Teaching and Learning Resources by Peter Pappas

21st Century Skills or Adequate Yearly Progress?

The Boston Globe (October 30, 2008) recently reported on efforts to redirect district curriculum to "skills the district has deemed necessary for survival in the 21st century, including critical thinking, invention, problem-solving, and multicultural collaboration."

In a town known for top-notch schools, a Sharon School Committee member has launched a grassroots movement that she and other officials hope could lead to less emphasis on the Massachusetts Comprehensive Assessment System statewide.
"Accountability is a good thing. Learning standards are a good thing. But is focusing on one test a fair measure of student success? I think that answer is, 'No,' " said Laura Salomons, a School Committee member since May and a mother of four.
Salomons has submitted a proposal that seeks community support for allowing teachers to avoid tailoring their lessons to the MCAS. Instead, she would like to see teachers directed to instruct students on skills the district has deemed necessary for survival in the 21st century, including critical thinking, invention, problem-solving, and multicultural collaboration.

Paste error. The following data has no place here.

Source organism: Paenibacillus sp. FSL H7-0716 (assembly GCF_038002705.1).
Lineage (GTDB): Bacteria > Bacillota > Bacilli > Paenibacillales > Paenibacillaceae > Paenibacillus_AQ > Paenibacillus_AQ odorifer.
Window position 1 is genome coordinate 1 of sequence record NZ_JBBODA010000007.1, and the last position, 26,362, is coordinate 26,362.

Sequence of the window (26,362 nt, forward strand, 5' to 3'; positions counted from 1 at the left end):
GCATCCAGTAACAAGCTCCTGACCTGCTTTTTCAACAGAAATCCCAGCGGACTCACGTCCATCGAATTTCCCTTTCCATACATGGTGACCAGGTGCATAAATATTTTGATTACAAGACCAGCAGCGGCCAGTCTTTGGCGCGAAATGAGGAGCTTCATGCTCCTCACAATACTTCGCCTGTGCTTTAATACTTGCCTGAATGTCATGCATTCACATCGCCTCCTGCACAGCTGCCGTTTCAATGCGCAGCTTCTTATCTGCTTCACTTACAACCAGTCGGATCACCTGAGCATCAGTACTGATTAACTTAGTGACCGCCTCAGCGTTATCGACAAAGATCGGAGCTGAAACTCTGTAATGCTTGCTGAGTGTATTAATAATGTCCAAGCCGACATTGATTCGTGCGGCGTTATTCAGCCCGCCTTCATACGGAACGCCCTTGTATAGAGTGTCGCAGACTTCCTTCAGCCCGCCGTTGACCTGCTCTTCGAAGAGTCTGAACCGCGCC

"I have come to the conclusion that we, as a school district, may be overly consumed with doing well on MCAS," Salomons began in her eight-page proposal. "The focus is a detriment to reaching the school committee and superintendent's goal of 'providing students with . . . learning opportunities that encourage lifelong learning skills and that support a student's artistic, social, emotional and physical development.' "  More

I find that I rarely get asked to do staff development to "bring the scores up." Increasingly I'm asked to help teachers create more engaging learning environments for students.

While NCLB began with the admirable goal of narrowing demographic performance gaps and putting an end to sorting kids on the “bell curve,”  it may be doing just the opposite. Many of our schools are now compelled to force feed the content required for “adequate progress” as measured by standardized state tests. Does test prep = academic "feed-lot?"

Too little time is left for student-centered, project-based learning that allows students to work at the upper level of Bloom. Innovation requires much trial and error (Bloom’s evaluation). Learning to self-assess your problem solving approach is not a skill fostered in multiple-choice test-prep environment.

NCLB correctly put the focus on student achievement. Our students will need a strong foundation in core concepts. But schools can’t be filled with routine tasks. They need to be fluid environments focused on helping students take responsibility for thinking and problem solving where there sometimes isn’t a right answer.

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